Sessions wants immigration policy changes that include a “legitimate temporary worker program,” employer responsibilities for screening, and a scoring system that sets priorities for workers with job skills the country needs.

Guest worker IDcard

He believes a temporary guest worker identification card with a biometric identifier such as a fingerprint would help employers determine rapidly whether the worker is in the country legally. He also likes Canada’s point system that scores the skills of people from other countries interested in working there.

While Sessions did not find much to like about Bush’s immigration policy comments, he concedes that Congress has not dealt with the immigration issue effectively either.

“It is an important issue to the American people, but they have correctly concluded that Congress has not taken it very seriously,” Sessions said.

Amnesty issues

U.S. Sen. Richard Shelby, R-Tuscaloosa, said Bush’s speech “touched on many worthy ideas,” but he differs with the president’s immigration ideas, especially those on amnesty.

He called the State of the Union ideas on immigration “no different from what he proposed in previous Congresses.”

Shelby is particularly critical of Bush’s ideas on amnesty.

“I will not support any legislation that turns a blind eye and rewards illegal immigrants for breaking the law,” Shelby said.

The lawmaker said amnesty only makes people who are in the country bolder and others more willing to enter the country illegally in the future.

“The American people deserve better,” Shelby said.

Immigration excerpt of President Bush’s State of the Union address

“Extending hope and opportunity in our country requires an immigration system worthy of America — with laws that are fair and borders that are secure. When laws and borders are routinely violated, this harms the interests of our country. To secure our border, we are doubling the size of the Border Patrol — and funding new infrastructure and technology.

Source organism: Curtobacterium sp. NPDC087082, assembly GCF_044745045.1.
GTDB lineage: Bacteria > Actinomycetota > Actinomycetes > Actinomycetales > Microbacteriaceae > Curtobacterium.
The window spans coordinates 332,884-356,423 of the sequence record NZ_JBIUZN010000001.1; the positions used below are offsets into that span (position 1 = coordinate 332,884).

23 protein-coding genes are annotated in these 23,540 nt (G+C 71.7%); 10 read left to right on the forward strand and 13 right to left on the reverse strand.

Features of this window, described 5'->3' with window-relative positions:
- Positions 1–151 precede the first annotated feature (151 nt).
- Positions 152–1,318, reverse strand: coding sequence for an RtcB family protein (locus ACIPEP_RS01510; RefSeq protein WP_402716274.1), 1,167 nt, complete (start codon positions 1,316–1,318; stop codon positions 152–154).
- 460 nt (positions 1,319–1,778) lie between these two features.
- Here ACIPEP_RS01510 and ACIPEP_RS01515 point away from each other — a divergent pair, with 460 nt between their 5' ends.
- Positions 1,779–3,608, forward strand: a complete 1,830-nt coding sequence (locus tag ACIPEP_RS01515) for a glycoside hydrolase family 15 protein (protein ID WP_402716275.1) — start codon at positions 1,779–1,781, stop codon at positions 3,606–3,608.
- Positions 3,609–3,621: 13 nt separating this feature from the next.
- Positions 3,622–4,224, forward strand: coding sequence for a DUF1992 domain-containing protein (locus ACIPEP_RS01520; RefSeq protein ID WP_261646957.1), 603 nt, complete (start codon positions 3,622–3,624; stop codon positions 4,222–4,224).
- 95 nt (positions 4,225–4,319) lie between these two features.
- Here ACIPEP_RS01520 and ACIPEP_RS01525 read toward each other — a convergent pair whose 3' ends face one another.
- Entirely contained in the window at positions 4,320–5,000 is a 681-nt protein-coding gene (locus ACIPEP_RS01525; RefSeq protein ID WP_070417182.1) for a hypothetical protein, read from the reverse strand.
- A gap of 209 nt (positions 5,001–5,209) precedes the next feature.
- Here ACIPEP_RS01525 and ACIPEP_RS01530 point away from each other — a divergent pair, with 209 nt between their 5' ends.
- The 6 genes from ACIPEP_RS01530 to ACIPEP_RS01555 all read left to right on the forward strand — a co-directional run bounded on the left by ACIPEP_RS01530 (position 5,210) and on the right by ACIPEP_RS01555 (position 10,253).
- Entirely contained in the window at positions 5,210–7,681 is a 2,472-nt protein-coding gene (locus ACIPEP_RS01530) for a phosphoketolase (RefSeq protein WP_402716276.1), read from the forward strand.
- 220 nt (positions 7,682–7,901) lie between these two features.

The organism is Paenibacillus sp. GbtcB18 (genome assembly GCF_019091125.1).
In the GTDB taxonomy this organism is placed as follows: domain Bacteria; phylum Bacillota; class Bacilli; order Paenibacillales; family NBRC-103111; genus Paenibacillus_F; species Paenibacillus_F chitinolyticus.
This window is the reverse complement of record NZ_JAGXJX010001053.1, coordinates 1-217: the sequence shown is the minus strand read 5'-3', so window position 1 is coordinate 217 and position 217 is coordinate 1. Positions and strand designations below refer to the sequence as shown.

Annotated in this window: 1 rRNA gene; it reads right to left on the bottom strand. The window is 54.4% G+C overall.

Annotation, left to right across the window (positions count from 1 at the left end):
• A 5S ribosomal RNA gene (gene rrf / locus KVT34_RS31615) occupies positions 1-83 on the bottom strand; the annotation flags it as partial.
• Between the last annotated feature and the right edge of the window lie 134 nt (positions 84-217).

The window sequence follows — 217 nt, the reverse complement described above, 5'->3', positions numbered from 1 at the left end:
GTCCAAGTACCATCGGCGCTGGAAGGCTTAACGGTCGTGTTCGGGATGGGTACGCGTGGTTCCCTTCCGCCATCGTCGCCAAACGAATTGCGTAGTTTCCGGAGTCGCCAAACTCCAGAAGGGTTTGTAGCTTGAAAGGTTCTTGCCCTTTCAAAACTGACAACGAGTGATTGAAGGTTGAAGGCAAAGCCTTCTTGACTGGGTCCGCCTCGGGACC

“Yet even with all these steps, we cannot fully secure the border unless we take pressure off the border — and that requires a temporary worker program. We should establish a legal and orderly path for foreign workers to enter our country to work on a temporary basis. As a result, they won’t have to try to sneak in — and that will leave border agents free to chase down drug smugglers, and criminals and terrorists. We will enforce our immigration laws at the worksite, and give employers the tools to verify the legal status of their workers — so there is no excuse left for violating the law. We need to uphold the great tradition of the melting pot that welcomes and assimilates new arrivals. And we need to resolve the status of the illegal immigrants who are already in our country — without animosity and without amnesty.

“Convictions run deep in this Capitol when it comes to immigration. Let us have a serious, civil and conclusive debate — so that you can pass, and I can sign, comprehensive immigration reform into law.